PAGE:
Disclaimer: This article expresses opinions about a hacktivist group that I have no inside knowledge of; these opnions should not be taken as facts about Anonymous. This is only a representation of my thoughts about Anonymous from a non-anarchist non-hacker outsider’s perspective. This post may contain incomplete or unintentionally untrue informaton.
The hacktivist group Anonymous is a truly democratic – and yes, I know anarchists hate the word! – movement. And nothing proves that more than their method of initiating new members.
Wjen I’ve seen people online tweeting Anonymous from non anonymous accounts and asking to join, I thought it was stupid because it only demonstrates how inexperienced you are about the basics of anonymity and therefore how unsuitable you are for the job. I thought you got in by communicating with them anonymously and demonstrating your hacking skills. But apparently Anonymous consider everyone to already be in their group, and it’s up to us to help Anonymous by raising awareness of issues and communication technologies or run our own (legal or illegal) ops (what Anonymous calls its hacktivist operations).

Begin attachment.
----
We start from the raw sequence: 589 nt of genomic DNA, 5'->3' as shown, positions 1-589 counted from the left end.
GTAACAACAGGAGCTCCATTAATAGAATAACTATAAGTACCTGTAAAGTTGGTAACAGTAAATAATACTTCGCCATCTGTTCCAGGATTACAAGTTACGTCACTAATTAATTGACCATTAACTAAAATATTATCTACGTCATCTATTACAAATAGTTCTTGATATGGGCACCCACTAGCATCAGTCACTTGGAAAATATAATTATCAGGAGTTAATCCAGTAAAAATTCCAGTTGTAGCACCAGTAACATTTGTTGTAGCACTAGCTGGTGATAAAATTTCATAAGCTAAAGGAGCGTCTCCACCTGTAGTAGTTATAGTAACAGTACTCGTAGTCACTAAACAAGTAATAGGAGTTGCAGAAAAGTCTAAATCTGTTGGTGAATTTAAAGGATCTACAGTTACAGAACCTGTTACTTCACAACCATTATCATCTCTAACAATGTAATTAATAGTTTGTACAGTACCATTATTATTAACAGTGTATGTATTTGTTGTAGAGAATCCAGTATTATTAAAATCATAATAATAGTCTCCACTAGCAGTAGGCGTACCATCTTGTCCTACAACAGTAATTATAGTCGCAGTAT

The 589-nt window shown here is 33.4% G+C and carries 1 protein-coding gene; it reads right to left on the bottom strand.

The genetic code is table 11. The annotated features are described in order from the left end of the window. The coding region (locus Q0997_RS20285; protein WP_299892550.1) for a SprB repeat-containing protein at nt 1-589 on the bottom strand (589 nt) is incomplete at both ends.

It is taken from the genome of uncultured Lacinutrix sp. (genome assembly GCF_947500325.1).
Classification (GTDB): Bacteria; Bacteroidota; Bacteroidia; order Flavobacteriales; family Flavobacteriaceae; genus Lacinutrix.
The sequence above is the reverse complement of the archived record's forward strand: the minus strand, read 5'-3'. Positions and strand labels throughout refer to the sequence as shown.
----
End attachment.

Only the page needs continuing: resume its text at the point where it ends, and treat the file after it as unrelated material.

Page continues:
This non-hierarchy in itself challenges the way in which the State, and especially the Law, see cybercrime. Because according to Anonymous you’re already helping them if you’ve ever blogged against a corporation or tweeted a link to an anonymizing tool. Instead of responsibility being cut and dried (you either did it or you didn’t) Anonymous blurs the lines.
This concept also challenges traditional activism. Historically most activist groups want to make sure their members are committed and that they all believe in the same values. But although Anonymous are anarchists, you don’t have to be an anarchist to join – in fact, you don’t really ‘join’, you just start doing an op and communicating with other members of Anonymous.
The reason that Anonymous claims “we are legion” is not only because it’s probably true, it’s also because they don’t know how many are in their group. In cyberspace identity is fluid and if you’re doing ops – even if you’re doing them legally – it’s probably advisable to change your name, if not for each op, then at least every now and again. Anonymous’ own definition of who is a member is very blurred – we’re all in Anonymous, or at least those who publiciise Anonymous’ activities without running ops are. Whether or not you’re in Anonymous becomes a case of self identity (similar to identifying as a feminist).
Will this unique organisational (non)structure work out for them? I’ll list the pros and cons, starting with cons:
They won’t have control over their media image. Because Anonymous has no official spokesperson or official twitter account (there are multiple social media accounts) they cannot effectively make official statements or press releases. Whatever an Anonymous twitter account says can only represent the views of that particular person.